Bonney was a Chicago lawyer actively involved in the planning of the Parliament and President of “The World’s Congress Auxiliary.”
Worshipers of God and lovers of man, Let us rejoice that we have lived to see this glorious day; let us give thanks to the eternal God, whose mercy endureth forever, that we are permitted to take part in the solemn and majestic event of a World’s Congress of Religions. The importance of this event, its influence on the future relations of the various races of men, cannot be too highly esteemed.
If this Congress shall faithfully execute the duties with which it has been charged, it will become a joy of the whole earth, and stand in human history like a new Mount Zion, crowned with glory and marking the actual beginning of a new epoch of brotherhood and peace.
For when the religious faiths of the world recognize each other as brothers, children of one Father, whom all profess to love and serve, then, and not till then, will the nations of the earth yield to the spirit of concord and learn war no more.
It is inspiring to think that in every part of the world many of the worthiest of mankind, who would gladly join us here if that were in their power, this day lift their hearts to the Supreme Being in earnest prayer for the harmony and success of this Congress. To them our own hearts speak in love and sympathy of this impressive and prophetic scene.
In this Congress the word “Religion” means the love and worship of God and the love and service of man. We believe the scripture that “of a truth God is no respecter of persons, but in every nation he that feareth God and worketh righteousness is accepted of him.” We come together in mutual confidence and respect, without the least surrender or compromise of anything which we respectively believe to be truth or duty, with the hope that mutual acquaintance and a free and sincere interchange of views on the great questions of eternal life and human conduct will be mutually beneficial.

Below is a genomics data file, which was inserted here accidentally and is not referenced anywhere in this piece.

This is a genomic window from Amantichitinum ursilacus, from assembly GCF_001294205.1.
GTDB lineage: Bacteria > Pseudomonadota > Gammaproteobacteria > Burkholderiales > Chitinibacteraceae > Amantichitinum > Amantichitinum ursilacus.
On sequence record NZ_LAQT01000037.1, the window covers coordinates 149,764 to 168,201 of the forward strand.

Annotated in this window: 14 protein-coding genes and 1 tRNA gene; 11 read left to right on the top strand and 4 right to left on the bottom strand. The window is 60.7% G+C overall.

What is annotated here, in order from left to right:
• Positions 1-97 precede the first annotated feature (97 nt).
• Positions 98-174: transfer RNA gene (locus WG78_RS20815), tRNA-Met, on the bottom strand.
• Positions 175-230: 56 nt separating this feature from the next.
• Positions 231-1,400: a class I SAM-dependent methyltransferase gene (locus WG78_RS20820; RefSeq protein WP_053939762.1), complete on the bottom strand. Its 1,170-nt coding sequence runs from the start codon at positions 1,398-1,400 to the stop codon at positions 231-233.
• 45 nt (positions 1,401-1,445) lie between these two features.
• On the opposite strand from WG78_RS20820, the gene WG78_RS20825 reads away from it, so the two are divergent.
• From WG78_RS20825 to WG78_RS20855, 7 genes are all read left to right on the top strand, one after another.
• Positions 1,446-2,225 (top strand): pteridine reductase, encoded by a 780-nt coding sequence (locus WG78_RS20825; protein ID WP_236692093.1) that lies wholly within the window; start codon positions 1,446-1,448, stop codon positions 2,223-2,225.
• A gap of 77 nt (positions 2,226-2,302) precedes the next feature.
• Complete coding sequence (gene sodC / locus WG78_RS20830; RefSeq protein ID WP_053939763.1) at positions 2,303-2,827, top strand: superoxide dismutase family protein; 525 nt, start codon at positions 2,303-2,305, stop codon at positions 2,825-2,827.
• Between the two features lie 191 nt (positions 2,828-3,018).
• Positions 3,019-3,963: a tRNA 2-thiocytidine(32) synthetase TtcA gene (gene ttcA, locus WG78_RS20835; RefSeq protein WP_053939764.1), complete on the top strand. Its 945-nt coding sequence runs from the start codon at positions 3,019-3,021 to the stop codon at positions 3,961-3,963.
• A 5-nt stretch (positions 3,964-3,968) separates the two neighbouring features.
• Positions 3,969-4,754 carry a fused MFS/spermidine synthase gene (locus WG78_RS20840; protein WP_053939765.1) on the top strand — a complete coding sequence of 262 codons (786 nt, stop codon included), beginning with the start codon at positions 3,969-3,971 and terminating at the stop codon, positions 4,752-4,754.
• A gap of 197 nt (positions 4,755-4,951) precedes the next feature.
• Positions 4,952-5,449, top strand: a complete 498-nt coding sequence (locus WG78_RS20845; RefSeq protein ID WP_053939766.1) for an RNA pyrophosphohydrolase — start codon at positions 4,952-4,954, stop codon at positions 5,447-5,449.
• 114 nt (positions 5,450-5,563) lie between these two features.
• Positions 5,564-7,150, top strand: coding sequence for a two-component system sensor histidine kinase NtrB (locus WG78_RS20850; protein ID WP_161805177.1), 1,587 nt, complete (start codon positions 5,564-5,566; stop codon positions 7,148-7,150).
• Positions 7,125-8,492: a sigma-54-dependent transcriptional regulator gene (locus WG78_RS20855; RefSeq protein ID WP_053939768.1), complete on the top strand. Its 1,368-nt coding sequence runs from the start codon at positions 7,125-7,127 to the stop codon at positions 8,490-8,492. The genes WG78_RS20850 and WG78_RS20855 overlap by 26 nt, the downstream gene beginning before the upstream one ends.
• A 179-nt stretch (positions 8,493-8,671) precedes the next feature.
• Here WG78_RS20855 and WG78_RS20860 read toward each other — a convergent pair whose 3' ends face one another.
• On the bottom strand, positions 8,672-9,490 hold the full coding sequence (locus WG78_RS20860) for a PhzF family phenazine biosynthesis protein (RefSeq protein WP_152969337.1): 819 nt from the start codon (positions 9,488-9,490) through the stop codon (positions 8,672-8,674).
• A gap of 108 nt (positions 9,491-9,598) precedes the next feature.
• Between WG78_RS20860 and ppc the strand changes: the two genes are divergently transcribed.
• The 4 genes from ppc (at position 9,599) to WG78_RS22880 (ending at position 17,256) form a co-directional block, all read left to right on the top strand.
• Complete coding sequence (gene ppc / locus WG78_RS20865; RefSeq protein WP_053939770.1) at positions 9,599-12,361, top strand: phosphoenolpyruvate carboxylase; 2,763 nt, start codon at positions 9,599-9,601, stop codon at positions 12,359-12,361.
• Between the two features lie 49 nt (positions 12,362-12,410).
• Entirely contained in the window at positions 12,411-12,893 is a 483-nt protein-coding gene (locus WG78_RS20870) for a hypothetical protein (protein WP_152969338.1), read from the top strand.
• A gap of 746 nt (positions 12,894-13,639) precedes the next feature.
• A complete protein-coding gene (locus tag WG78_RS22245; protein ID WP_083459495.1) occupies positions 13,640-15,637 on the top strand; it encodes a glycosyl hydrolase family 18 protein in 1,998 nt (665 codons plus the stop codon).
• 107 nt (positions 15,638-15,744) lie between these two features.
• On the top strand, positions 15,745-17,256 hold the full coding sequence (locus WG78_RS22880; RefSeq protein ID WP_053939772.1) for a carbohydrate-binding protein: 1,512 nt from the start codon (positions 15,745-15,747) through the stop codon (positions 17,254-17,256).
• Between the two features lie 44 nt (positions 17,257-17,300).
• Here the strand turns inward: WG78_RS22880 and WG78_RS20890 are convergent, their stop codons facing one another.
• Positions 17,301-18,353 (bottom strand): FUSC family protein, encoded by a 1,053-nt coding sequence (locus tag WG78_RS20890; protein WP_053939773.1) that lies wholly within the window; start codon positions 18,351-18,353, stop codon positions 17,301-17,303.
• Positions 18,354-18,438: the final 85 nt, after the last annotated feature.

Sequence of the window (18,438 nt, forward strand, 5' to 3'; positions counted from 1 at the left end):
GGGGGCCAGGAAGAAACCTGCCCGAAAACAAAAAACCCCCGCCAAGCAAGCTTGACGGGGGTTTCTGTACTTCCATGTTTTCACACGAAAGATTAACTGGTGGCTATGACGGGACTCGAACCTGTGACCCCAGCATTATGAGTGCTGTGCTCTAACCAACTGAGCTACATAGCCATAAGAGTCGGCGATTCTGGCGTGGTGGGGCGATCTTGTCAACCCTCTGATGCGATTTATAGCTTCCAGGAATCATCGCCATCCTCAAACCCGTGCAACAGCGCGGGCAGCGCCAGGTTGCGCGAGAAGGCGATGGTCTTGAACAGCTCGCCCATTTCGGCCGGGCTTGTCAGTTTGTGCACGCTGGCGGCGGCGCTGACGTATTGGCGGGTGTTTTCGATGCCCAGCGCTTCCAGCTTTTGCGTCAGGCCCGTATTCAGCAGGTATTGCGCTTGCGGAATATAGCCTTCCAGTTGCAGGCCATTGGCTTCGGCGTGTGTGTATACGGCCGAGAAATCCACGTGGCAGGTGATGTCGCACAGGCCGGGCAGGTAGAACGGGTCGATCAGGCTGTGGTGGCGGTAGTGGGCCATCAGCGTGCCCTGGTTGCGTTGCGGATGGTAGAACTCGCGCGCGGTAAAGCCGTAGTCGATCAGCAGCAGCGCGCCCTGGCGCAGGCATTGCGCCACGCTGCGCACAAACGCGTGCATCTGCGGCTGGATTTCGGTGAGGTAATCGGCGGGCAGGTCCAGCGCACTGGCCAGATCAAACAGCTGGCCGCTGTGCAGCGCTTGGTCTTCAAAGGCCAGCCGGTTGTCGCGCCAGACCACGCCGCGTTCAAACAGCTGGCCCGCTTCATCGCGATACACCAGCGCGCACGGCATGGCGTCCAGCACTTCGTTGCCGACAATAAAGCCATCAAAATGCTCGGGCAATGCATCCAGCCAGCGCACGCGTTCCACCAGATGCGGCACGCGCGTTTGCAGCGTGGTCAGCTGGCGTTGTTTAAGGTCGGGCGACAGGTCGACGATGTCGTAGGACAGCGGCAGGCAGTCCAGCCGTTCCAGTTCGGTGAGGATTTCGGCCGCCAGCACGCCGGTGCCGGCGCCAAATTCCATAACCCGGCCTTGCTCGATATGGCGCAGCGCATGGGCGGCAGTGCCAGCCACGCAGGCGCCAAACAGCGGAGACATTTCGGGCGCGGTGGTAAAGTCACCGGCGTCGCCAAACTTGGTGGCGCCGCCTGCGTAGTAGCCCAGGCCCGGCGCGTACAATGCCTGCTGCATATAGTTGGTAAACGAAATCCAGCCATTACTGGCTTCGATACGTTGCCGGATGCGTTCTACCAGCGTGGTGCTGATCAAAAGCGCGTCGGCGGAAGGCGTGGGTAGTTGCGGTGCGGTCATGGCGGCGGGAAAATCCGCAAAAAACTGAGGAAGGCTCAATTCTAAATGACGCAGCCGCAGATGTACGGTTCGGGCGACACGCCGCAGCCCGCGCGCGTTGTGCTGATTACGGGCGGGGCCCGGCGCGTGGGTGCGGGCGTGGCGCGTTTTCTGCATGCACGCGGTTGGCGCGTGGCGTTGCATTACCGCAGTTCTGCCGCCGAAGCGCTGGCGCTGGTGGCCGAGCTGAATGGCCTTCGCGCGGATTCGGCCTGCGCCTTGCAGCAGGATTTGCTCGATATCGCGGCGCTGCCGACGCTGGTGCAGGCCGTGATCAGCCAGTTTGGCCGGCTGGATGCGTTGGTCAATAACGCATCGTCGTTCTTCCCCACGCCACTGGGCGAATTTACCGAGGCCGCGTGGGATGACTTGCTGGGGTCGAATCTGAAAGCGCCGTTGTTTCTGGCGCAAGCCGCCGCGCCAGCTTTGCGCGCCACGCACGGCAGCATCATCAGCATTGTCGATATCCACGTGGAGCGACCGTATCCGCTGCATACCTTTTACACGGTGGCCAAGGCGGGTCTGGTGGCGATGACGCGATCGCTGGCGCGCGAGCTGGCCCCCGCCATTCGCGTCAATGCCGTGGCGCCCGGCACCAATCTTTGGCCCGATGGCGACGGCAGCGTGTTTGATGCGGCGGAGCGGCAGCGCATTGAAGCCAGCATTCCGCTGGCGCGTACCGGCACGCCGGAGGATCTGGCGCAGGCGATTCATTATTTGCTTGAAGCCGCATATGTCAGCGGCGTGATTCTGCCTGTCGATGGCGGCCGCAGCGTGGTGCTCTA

As the finite can never fully comprehend the infinite, nor perfectly express its own view of the divine, it necessarily follows that individual opinions of the divine nature and attributes will differ. But, properly understood, these varieties of view are not causes of discord and strife, but rather incentives to deeper interest and examination. Necessarily God reveals himself differently to a child that to a man; to a philosopher than to one who cannot read. Each must see God with the eyes of his own soul. Each must behold him through the colored glasses of his own nature. Each one must receive him according to his own capacity of reception. The fraternal union of the religions of the world will come when each seeks truly to know how God has revealed himself in the other, and remembers the inexorable law that with what judgment it judges it shall itself be judged.
The religious faiths of the world have most seriously misunderstood and misjudged each other from the use of the words in meanings radically different from those which they were intended to bear, and from a disregard of the distinctions between appearances and facts; between signs and symbols and the things signified and represented. Such errors it is hoped that this Congress will do much to correct and to render hereafter impossible.
He who believes that God has revealed himself more fully in his religion than in any other, cannot do otherwise than desire to bring that religion to the knowledge of all men, with an abiding conviction that the God who gave it will preserve, protect and advance it in every expedient way. And hence he will welcome every just opportunity to come into fraternal relations with men of other creeds, that they may see in his upright life the evidence of the truth and beauty of his faith, and be thereby led to learn it, and be helped heavenward by it.
When it pleased God to give me the idea of the World’s Conference of 1893, there came with that idea a profound conviction that their crowning glory should be a fraternal conference of the world’s religions. Accordingly, the original announcement of the World’s Congress scheme, which was sent by the government of the United States to all other nations, contained among other great things to be considered, “The Grounds for Fraternal Union in the Religions of different Peoples.”
At first the proposal of a World’s Congress of Religions seemed to many wholly impracticable. It was said that the religions had never met but in conflict, and that a different result could not be expected now. A committee of organization was, nevertheless, appointed to make the necessary different religious bodies. Rev. Dr. John Henry Barrows was made Chairman. With what marvelous ability and fidelity he has performed the great work committed to his hands this Congress is a sufficient witness.
The preliminary address of the Committee, prepared by him and sent throughout the world, elicited the most gratifying responses, and proved that the proposed Congress was not only practicable, but, also, that it was most earnestly demanded by the needs of the present age. The religious leaders of many lands, hungering and thirsting for a larger righteousness, gave the proposal their benediction, and promised the Congress their active cooperation and support.
[From Rev. John Henry Barrows, ed., The World’s Parliament of Religions, vol. 1 (Chicago: The Parliament Publishing Company, 1893), 67-70.]